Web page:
The members of my team and I often use this space to talk about some of the big business issues before the Legislature and the governor. But there’s another aspect to our work that doesn’t get as much attention, even though it’s just as important – state regulations.
If you own a business in New Jersey, you’ve had to deal with regulations. They are pervasive, complicated, all-encompassing and, usually, a detriment to your company’s bottom line.
NJBIA’s Government Affairs team spends countless hours tracking regulations proposed by the various state departments and participating in “stakeholder meetings” held by departments to obtain input from interested parties before rules are proposed or updated.
We do this because regulations can be the biggest source of headaches for businesses. Take New Jersey’s paid sick leave law as an example. Employment law attorneys said the first draft of the regulations created more questions for businesses than answers. That’s why NJBIA organized a meeting with the state Department of Labor official in charge of writing the regulations to get some clarification on how the paid sick leave law would be implemented and enforced.
Environmental issues are another big concern. For example, recently, while we were busy trying to stop the Legislature from passing a new law authorizing a tax on stormwater runoff, the state Department of Environmental Protection (DEP) was busy trying to expand the scope of the existing stormwater runoff rules.
NJBIA reminded DEP of its obligation to consider the cost of implementing expanded stormwater runoff rules when determining their impact. We’ll be watching to find out if DEP listened to the business community’s concerns when the stormwater runoff rules are released.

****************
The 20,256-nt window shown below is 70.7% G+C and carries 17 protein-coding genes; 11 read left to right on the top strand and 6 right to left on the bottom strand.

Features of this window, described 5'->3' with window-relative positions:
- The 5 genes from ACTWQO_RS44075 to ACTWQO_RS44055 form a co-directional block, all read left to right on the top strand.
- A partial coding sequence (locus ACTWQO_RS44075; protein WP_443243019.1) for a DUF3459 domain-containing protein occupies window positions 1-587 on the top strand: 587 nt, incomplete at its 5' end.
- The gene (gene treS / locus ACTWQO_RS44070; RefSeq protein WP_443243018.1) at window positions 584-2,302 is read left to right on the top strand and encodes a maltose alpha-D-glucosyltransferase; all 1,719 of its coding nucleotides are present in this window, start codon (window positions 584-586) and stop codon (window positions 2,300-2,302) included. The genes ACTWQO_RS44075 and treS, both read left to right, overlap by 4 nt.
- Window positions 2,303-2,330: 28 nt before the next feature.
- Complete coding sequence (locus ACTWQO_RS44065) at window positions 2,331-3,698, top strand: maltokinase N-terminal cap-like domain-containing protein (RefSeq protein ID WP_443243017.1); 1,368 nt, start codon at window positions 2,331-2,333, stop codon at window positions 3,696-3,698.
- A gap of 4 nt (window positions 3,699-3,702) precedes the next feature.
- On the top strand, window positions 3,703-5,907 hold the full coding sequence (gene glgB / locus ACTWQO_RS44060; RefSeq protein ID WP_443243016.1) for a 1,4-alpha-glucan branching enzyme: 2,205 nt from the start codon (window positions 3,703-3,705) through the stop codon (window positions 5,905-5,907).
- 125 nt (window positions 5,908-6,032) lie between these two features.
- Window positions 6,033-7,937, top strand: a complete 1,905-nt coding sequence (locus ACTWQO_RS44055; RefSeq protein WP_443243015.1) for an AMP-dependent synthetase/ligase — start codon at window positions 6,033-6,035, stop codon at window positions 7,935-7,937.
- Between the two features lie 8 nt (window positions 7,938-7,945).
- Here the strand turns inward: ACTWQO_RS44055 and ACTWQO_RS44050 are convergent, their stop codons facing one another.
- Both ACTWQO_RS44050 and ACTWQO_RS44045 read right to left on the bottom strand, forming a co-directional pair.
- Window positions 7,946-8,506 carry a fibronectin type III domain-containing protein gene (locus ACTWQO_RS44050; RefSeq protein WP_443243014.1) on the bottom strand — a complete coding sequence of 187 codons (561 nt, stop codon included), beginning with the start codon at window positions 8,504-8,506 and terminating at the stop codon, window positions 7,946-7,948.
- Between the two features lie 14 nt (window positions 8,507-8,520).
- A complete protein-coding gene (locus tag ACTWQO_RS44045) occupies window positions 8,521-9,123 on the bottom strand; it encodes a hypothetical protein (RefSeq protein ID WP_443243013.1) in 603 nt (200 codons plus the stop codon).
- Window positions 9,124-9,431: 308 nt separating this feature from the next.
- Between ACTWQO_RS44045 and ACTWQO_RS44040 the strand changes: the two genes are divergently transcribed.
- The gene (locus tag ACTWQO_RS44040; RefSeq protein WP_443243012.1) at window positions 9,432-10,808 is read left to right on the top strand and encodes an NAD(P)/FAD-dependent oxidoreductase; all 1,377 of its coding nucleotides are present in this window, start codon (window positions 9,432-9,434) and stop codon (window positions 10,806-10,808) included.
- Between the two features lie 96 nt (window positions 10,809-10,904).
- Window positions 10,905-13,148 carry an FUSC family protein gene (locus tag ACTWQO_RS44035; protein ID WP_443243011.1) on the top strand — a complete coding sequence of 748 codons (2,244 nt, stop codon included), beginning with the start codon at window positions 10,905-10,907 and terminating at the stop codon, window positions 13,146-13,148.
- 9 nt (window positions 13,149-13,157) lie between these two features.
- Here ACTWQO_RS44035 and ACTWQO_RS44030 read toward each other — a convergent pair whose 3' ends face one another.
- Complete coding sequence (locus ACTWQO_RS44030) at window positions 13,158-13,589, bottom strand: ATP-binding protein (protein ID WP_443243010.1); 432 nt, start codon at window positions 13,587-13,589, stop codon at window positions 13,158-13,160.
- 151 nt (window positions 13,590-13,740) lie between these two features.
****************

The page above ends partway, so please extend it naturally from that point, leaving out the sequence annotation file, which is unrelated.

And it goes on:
The Government Affairs team has also recently weighed in on environmental justice rules, the societal benefits charge (the surcharge on all electric bills), and out-of-network healthcare. The out-of-network law, whose regulations are still being written, aims to reduce the cost of healthcare and protect consumers from “surprise” medical bills sent from providers outside the patient’s healthcare plan network.
NJBIA has also met with state officials from the Department of Treasury and Division of Taxation about another issue we have concerns about – the state’s treatment of global intangible low-taxed income (GILTI). In addition to New Jersey affirmatively taxing 50 percent of GILTI, the state has issued apportionment guidance under TB-85R, requiring all taxpayers to use an arbitrary apportionment factor. NJBIA has discussed with state officials that this will be financially detrimental to our members and difficult to comply with, as it may not accurately reflect a taxpayer’s true activity in New Jersey.
In the weeks ahead, NJBIA also will be addressing additional environmental rules regulating more than 700 miles of streams. These rules could strangle development in New Jersey since they would create a buffer zone of 300 feet on either side of each waterway.
By the time you read this, we may also have new regulations on the state’s $15-an-hour minimum wage law and expansion of the state’s paid family leave law.
And that stormwater tax bill before the Legislature that I mentioned at the beginning of my column? That was signed into law by the governor, so we’ll be getting regulations on that one, too. In fact, those regulations may be among the more important ones we deal with this spring because they will tell us how much the stormwater tax can actually be. Lawmakers left that detail out of the bill, so it is up to the rule-makers at DEP to figure it out.
When they do, NJBIA will be there doing what we can to keep the costs down as much as possible.
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